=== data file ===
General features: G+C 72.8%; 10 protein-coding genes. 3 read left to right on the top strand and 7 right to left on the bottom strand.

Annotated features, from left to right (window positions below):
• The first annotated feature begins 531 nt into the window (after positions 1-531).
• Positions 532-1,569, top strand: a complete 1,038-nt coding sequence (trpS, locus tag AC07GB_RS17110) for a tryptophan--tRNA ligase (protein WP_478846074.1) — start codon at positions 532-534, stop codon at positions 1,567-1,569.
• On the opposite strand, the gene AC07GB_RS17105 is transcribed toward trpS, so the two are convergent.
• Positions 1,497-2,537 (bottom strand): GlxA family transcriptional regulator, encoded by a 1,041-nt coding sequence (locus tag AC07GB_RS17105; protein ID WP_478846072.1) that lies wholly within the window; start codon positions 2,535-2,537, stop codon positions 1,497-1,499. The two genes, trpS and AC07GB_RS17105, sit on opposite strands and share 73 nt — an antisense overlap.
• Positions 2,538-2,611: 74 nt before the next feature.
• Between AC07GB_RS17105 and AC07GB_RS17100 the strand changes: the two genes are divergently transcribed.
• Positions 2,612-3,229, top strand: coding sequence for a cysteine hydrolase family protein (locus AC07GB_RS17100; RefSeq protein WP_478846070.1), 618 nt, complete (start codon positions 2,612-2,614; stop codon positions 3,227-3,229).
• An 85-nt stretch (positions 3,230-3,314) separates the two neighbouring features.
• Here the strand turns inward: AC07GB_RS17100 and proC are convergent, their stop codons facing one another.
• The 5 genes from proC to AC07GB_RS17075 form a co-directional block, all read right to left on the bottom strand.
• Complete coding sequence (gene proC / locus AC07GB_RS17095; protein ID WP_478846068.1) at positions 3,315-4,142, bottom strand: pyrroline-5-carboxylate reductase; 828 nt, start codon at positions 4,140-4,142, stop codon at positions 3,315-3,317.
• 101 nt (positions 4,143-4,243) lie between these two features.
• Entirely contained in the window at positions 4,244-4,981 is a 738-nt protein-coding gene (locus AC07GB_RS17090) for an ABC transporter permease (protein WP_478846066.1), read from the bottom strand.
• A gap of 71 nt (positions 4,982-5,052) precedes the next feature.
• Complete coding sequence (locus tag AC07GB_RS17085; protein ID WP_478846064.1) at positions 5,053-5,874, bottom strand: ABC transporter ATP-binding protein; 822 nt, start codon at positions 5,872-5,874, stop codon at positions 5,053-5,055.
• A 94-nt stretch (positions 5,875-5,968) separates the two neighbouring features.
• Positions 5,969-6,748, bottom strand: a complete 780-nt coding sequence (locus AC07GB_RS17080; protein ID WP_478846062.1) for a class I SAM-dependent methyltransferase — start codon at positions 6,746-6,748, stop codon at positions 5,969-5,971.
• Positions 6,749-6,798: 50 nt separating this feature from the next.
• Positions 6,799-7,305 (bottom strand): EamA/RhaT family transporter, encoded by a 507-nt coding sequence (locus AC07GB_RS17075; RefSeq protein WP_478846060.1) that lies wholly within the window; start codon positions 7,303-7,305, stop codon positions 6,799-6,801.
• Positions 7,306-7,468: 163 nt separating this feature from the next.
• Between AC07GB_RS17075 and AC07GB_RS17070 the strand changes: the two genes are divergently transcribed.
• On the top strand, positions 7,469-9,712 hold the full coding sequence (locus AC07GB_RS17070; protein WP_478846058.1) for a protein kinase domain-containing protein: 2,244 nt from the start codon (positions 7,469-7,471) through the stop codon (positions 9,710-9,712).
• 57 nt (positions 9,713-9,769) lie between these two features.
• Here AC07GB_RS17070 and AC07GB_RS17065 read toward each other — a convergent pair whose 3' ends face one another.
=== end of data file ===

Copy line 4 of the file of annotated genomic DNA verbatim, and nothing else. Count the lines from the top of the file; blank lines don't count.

• Positions 532-1,569, top strand: a complete 1,038-nt coding sequence (trpS, locus tag AC07GB_RS17110) for a tryptophan--tRNA ligase (protein WP_478846074.1) — start codon at positions 532-534, stop codon at positions 1,567-1,569.